Many times in the introductory stages of financial planning, it is necessary for advisers to know about the background of the individual or family for purposes of making suitable recommendations. In most instances, information provided from a tax return can be an invaluable tool for assessing the financial makeup of a person or family.
However, when dealing with young graduates right out of school and entering the workforce for the first time, nailing down needed financial information can be a little more challenging when there is no track record to base your numbers. Therefore, establishing a personal financial statement can become a very useful tool towards tracking financial progress in the months and years ahead.
Personal financial statements have been called the roadmap that guides us from where we are today — to where we want to be tomorrow. They also provide fixed points of reference from which we can measure progress over time. There are two basic personal financial statements that everyone should prepare, or have a financial adviser prepare, at least once per year; a cash flow statement and a balance sheet. Having these two items in place represent a critical first step in financial planning. Tracking a financial position and progress gives you a great sense of control, that being; knowing where you are headed financially. It also gives you the positive reinforcement needed in making sound decisions about financial matters … down the road.
Here are a few key issues for starters: “Cash flow” pertains to how you spend your money. A cash flow statement is an ongoing financial document that tracks your sources of income, uses of income and point out the differences between the two. If you keep a budget, you are, in essence keeping a running cash flow statement. Tracking your cash flow on a monthly basis can better prepare you to handle financial crises as they can and will occur.
Here are three key items to budget as you plan your monthly cash flow:
» Short-term expenses – these are your day to day expenses and standard of living items which can include such items as food, housing, utility costs, vehicles, transportation expenses as well as clothing along with childcare items if there are young children.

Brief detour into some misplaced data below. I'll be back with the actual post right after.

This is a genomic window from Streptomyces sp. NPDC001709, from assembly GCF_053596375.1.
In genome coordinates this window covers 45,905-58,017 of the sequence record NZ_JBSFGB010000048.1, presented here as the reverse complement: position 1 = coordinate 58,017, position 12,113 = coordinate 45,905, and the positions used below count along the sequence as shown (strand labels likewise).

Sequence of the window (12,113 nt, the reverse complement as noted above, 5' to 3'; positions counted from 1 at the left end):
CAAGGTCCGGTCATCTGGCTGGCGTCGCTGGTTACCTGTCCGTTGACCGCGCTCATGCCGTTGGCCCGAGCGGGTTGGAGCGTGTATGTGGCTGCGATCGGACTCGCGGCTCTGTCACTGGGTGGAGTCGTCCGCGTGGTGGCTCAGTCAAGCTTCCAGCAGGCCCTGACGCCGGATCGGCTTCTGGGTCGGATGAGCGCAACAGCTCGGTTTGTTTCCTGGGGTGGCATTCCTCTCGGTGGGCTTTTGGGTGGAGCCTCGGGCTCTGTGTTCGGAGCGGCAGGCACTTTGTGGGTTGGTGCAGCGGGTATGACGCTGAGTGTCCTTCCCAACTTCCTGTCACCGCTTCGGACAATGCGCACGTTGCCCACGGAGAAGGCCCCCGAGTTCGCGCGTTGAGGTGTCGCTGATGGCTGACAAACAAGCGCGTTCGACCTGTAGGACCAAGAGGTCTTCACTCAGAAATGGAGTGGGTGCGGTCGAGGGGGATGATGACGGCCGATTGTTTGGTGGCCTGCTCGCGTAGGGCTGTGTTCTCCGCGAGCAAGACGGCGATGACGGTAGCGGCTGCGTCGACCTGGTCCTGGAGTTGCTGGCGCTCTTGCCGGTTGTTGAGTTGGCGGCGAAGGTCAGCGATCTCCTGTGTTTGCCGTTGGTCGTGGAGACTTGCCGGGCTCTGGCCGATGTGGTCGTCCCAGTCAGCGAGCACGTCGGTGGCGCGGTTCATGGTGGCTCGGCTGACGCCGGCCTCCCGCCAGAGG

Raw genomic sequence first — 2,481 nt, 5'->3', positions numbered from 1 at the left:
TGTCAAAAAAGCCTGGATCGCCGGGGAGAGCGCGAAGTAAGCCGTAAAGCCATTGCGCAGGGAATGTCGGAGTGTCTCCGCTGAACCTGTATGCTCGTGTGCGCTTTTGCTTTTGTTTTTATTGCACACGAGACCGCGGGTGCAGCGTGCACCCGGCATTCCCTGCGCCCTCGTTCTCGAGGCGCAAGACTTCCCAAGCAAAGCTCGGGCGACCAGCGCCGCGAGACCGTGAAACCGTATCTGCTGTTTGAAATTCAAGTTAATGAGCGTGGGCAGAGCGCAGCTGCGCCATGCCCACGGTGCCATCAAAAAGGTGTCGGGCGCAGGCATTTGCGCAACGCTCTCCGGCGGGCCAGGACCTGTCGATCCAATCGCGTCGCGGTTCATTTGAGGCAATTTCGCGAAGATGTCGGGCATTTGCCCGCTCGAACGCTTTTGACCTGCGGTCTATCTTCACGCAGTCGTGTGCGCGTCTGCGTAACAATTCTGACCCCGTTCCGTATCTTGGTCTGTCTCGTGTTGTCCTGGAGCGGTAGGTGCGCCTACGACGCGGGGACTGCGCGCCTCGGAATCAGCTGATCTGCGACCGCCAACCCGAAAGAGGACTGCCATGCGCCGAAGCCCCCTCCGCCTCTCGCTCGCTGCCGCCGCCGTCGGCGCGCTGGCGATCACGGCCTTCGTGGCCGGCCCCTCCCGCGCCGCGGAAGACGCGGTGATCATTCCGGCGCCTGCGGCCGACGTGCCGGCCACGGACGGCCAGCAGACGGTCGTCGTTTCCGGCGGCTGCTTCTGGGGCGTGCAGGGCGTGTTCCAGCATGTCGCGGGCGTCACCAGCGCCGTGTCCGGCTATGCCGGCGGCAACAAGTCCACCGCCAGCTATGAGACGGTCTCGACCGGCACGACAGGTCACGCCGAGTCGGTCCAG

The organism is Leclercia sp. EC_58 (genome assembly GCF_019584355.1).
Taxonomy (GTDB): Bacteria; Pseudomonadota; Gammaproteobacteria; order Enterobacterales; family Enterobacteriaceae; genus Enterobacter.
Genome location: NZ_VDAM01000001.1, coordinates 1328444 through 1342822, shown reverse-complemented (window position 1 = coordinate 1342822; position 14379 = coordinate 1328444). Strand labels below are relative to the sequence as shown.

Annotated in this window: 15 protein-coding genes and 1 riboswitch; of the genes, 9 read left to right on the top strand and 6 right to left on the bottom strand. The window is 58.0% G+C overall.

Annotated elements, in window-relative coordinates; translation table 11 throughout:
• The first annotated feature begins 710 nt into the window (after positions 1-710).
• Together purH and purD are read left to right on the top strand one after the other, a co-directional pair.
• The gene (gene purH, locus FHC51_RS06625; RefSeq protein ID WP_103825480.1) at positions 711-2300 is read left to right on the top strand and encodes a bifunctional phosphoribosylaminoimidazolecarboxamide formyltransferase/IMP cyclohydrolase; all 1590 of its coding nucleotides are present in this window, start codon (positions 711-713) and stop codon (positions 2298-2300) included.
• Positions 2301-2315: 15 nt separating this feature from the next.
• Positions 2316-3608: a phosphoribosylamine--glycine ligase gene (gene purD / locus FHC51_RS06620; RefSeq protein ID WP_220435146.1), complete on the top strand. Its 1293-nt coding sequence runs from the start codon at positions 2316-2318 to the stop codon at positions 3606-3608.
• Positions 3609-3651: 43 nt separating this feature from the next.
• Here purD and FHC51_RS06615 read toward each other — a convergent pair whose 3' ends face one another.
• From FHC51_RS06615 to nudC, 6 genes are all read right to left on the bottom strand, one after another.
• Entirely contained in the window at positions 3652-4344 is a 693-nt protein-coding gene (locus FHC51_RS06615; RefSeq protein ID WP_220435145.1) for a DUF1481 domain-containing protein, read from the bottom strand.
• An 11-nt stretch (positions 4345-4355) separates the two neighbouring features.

» Recurring expenses – these are periodic payments for items such as health insurance and property-casualty premiums, possibly life insurance premiums along with any retirement savings programs available through an employer.
» Financial emergencies – As your financial situation can permit, it is recommended to keep aside 3-4 months income set aside for contingencies that can occur. It is a critical part of your cash flow picture so as to provide “rainy day” money for financial events that can and will arise.
A balance sheet is a personal snapshot of your cash flow leading to a general indicator of your total net worth. Assets for this type of valuation include; cash in the bank, cash surrender values of any permanent life insurance policies, liquidation values of IRA Accounts or employer sponsored retirement plans. Also included would be value of a home, other investment real estate as well as personal property such as cars or and a boat.
On the flip side, total liabilities can include: A mortgage balance on your home, car loans, other bank loans as well as charge accounts, taxes owed and college loans. Hopefully, these type of liabilities will be less than your assets! After deducting these liabilities from your assets, we arrive at the difference — which is considered your net worth.
As I have written on previous occasions, one of my favorite modern day philosophers is Yankee baseball great Yogi Berra. Yogi has a knack for expressing personal observations in simplistic structure which has been described as “Yogism’s.” One of my favorites is, “You’ve got to be careful if you don’t know where you’re going because you might not get there!?!” Personal financial statements provide you directions towards “getting there” as Yogi would say –towards building a sound financial portfolio. Most importantly, keep a close watch that your plans stay well tuned both for today –and tomorrow
» Ike S. Trotter, CLU, ChFC is a credentialed financial adviser in Greenville. Securities and Investment Advisory Services provided through Woodbury Financial Services. Contact Trotter at 662-378-9550 or email firstname.lastname@example.org
BEFORE YOU GO…
… we’d like to ask for your support. More people are reading the Mississippi Business Journal than ever before, but advertising revenues for all conventional media are falling fast. Unlike many, we do not use a pay wall, because we want to continue providing Mississippi’s most comprehensive business news each and every day. But that takes time, money and hard work. We do it because it is important to us … and equally important to you, if you value the flow of trustworthy news and information which have always kept America strong and free for more than 200 years.
If those who read our content will help fund it, we can continue to bring you the very best in news and information. Please consider joining us as a valued member, or if you prefer, make a one-time contribution.Click for more info